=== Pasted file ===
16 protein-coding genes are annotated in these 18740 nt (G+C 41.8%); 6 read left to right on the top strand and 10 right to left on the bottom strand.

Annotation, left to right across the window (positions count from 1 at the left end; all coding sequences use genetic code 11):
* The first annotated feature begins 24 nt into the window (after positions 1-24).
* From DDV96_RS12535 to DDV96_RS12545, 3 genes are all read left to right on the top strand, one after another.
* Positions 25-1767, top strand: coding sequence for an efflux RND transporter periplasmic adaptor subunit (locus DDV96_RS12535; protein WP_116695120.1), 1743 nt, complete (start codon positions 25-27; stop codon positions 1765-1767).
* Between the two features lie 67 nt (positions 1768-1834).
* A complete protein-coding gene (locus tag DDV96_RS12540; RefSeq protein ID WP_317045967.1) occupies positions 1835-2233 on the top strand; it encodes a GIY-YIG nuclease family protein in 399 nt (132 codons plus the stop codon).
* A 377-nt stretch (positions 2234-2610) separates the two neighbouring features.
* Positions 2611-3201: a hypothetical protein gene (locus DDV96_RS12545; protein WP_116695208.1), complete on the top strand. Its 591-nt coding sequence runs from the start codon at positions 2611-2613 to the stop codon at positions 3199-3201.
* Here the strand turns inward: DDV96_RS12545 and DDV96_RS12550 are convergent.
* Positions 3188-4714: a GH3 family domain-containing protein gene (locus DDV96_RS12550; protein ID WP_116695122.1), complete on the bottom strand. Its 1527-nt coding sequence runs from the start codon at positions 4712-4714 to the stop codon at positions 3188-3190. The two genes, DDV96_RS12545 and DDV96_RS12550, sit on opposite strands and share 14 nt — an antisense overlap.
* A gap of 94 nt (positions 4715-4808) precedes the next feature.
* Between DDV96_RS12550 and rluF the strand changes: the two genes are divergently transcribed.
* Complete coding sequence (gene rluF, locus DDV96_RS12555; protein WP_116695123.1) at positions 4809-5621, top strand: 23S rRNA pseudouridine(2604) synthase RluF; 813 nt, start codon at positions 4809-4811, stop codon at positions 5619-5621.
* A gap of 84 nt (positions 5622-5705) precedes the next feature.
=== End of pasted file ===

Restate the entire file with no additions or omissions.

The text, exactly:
16 protein-coding genes are annotated in these 18740 nt (G+C 41.8%); 6 read left to right on the top strand and 10 right to left on the bottom strand.

Annotation, left to right across the window (positions count from 1 at the left end; all coding sequences use genetic code 11):
* The first annotated feature begins 24 nt into the window (after positions 1-24).
* From DDV96_RS12535 to DDV96_RS12545, 3 genes are all read left to right on the top strand, one after another.
* Positions 25-1767, top strand: coding sequence for an efflux RND transporter periplasmic adaptor subunit (locus DDV96_RS12535; protein WP_116695120.1), 1743 nt, complete (start codon positions 25-27; stop codon positions 1765-1767).
* Between the two features lie 67 nt (positions 1768-1834).
* A complete protein-coding gene (locus tag DDV96_RS12540; RefSeq protein ID WP_317045967.1) occupies positions 1835-2233 on the top strand; it encodes a GIY-YIG nuclease family protein in 399 nt (132 codons plus the stop codon).
* A 377-nt stretch (positions 2234-2610) separates the two neighbouring features.
* Positions 2611-3201: a hypothetical protein gene (locus DDV96_RS12545; protein WP_116695208.1), complete on the top strand. Its 591-nt coding sequence runs from the start codon at positions 2611-2613 to the stop codon at positions 3199-3201.
* Here the strand turns inward: DDV96_RS12545 and DDV96_RS12550 are convergent.
* Positions 3188-4714: a GH3 family domain-containing protein gene (locus DDV96_RS12550; protein ID WP_116695122.1), complete on the bottom strand. Its 1527-nt coding sequence runs from the start codon at positions 4712-4714 to the stop codon at positions 3188-3190. The two genes, DDV96_RS12545 and DDV96_RS12550, sit on opposite strands and share 14 nt — an antisense overlap.
* A gap of 94 nt (positions 4715-4808) precedes the next feature.
* Between DDV96_RS12550 and rluF the strand changes: the two genes are divergently transcribed.
* Complete coding sequence (gene rluF, locus DDV96_RS12555; protein WP_116695123.1) at positions 4809-5621, top strand: 23S rRNA pseudouridine(2604) synthase RluF; 813 nt, start codon at positions 4809-4811, stop codon at positions 5619-5621.
* A gap of 84 nt (positions 5622-5705) precedes the next feature.